Hot answers tagged

41

All we need to create an interactive Google Map in the notebook is access to the individual tiles - and there is a relatively simple naming scheme for those tiles. I actually typed up a description of this naming scheme a few years ago and posted it here: http://facstaff.unca.edu/mcmcclur/GoogleMaps/Projections/GoogleCoords.html The examples on that page ...


29

As much as I would like to see a solution to this problem written in Mathematica, this is very unlikely given the scope of the problem. I would like to share a way to solve this using JLink, in the hope that it may help someone. JLink, for those who don't know, is a package that comes with Mathematica. It allows you to execute Java code from within ...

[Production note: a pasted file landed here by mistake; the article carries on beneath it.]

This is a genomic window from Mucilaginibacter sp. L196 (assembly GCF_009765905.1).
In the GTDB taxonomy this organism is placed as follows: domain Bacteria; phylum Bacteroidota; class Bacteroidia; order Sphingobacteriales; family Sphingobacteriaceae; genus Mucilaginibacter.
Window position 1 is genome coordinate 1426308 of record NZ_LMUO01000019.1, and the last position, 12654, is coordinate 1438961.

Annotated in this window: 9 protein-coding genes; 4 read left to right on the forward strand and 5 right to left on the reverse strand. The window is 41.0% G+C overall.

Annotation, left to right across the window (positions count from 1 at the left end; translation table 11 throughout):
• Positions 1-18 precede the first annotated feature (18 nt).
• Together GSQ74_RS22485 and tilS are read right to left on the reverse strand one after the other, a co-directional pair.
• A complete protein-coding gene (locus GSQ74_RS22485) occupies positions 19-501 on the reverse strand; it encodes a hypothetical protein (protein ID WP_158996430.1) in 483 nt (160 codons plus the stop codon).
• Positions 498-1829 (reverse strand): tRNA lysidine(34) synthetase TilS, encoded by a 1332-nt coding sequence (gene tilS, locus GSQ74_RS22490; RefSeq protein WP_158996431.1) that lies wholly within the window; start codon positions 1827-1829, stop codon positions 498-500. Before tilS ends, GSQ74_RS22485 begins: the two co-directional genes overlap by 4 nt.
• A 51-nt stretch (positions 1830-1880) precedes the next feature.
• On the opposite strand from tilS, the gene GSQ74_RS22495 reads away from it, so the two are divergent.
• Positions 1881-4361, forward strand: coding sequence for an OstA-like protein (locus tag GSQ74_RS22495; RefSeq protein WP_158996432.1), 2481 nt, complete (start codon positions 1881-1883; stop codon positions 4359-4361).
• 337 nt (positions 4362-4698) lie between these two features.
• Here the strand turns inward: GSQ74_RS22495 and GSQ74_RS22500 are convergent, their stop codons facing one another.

27

I recommend that you import as an XMLObject, which represents structured XML data in a Mathematica-based format. info = Import[ "http://area51.stackexchange.com/proposals/4470/martial-arts", "XMLObject"]; You can access the parts of xml using Mathematica patterns, like so: labels = Cases[info, XMLElement[ "div", {"class" -> "site-health-...


18

Animations as interactive visualizations The simplest form of interactive graphics is an animation in which the play head can be moved by the user. That doesn't sound very interactive, but in terms of functionality the play head is nothing but a type of Slider. With this simple interpretation of interactivity, any movie format supported by Export would be ...


17